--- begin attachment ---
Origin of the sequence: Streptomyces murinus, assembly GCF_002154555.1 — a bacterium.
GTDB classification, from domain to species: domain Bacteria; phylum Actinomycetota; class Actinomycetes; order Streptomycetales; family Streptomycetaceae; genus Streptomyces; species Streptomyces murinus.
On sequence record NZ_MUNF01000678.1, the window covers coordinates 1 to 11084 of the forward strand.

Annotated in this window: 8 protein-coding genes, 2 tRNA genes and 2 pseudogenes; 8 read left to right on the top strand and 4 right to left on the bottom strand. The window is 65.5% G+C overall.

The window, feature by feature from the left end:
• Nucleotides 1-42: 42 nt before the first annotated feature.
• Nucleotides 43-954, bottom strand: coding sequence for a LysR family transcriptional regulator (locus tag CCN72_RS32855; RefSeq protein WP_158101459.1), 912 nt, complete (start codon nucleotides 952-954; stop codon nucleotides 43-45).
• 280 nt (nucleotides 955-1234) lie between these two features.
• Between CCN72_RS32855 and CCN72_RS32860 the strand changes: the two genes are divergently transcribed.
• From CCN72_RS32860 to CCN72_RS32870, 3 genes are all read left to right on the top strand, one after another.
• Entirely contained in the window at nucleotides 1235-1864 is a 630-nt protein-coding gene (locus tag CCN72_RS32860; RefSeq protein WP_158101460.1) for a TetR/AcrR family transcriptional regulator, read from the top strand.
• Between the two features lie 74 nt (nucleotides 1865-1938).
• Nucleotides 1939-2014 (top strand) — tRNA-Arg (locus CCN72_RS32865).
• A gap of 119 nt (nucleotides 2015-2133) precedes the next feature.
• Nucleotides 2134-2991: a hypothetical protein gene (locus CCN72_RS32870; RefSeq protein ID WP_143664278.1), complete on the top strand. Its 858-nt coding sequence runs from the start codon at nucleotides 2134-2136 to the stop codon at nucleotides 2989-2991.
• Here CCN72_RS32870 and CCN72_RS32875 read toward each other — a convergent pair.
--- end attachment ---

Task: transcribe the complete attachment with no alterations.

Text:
Origin of the sequence: Streptomyces murinus, assembly GCF_002154555.1 — a bacterium.
GTDB classification, from domain to species: domain Bacteria; phylum Actinomycetota; class Actinomycetes; order Streptomycetales; family Streptomycetaceae; genus Streptomyces; species Streptomyces murinus.
On sequence record NZ_MUNF01000678.1, the window covers coordinates 1 to 11084 of the forward strand.

Annotated in this window: 8 protein-coding genes, 2 tRNA genes and 2 pseudogenes; 8 read left to right on the top strand and 4 right to left on the bottom strand. The window is 65.5% G+C overall.

The window, feature by feature from the left end:
• Nucleotides 1-42: 42 nt before the first annotated feature.
• Nucleotides 43-954, bottom strand: coding sequence for a LysR family transcriptional regulator (locus tag CCN72_RS32855; RefSeq protein WP_158101459.1), 912 nt, complete (start codon nucleotides 952-954; stop codon nucleotides 43-45).
• 280 nt (nucleotides 955-1234) lie between these two features.
• Between CCN72_RS32855 and CCN72_RS32860 the strand changes: the two genes are divergently transcribed.
• From CCN72_RS32860 to CCN72_RS32870, 3 genes are all read left to right on the top strand, one after another.
• Entirely contained in the window at nucleotides 1235-1864 is a 630-nt protein-coding gene (locus tag CCN72_RS32860; RefSeq protein WP_158101460.1) for a TetR/AcrR family transcriptional regulator, read from the top strand.
• Between the two features lie 74 nt (nucleotides 1865-1938).
• Nucleotides 1939-2014 (top strand) — tRNA-Arg (locus CCN72_RS32865).
• A gap of 119 nt (nucleotides 2015-2133) precedes the next feature.
• Nucleotides 2134-2991: a hypothetical protein gene (locus CCN72_RS32870; RefSeq protein ID WP_143664278.1), complete on the top strand. Its 858-nt coding sequence runs from the start codon at nucleotides 2134-2136 to the stop codon at nucleotides 2989-2991.
• Here CCN72_RS32870 and CCN72_RS32875 read toward each other — a convergent pair.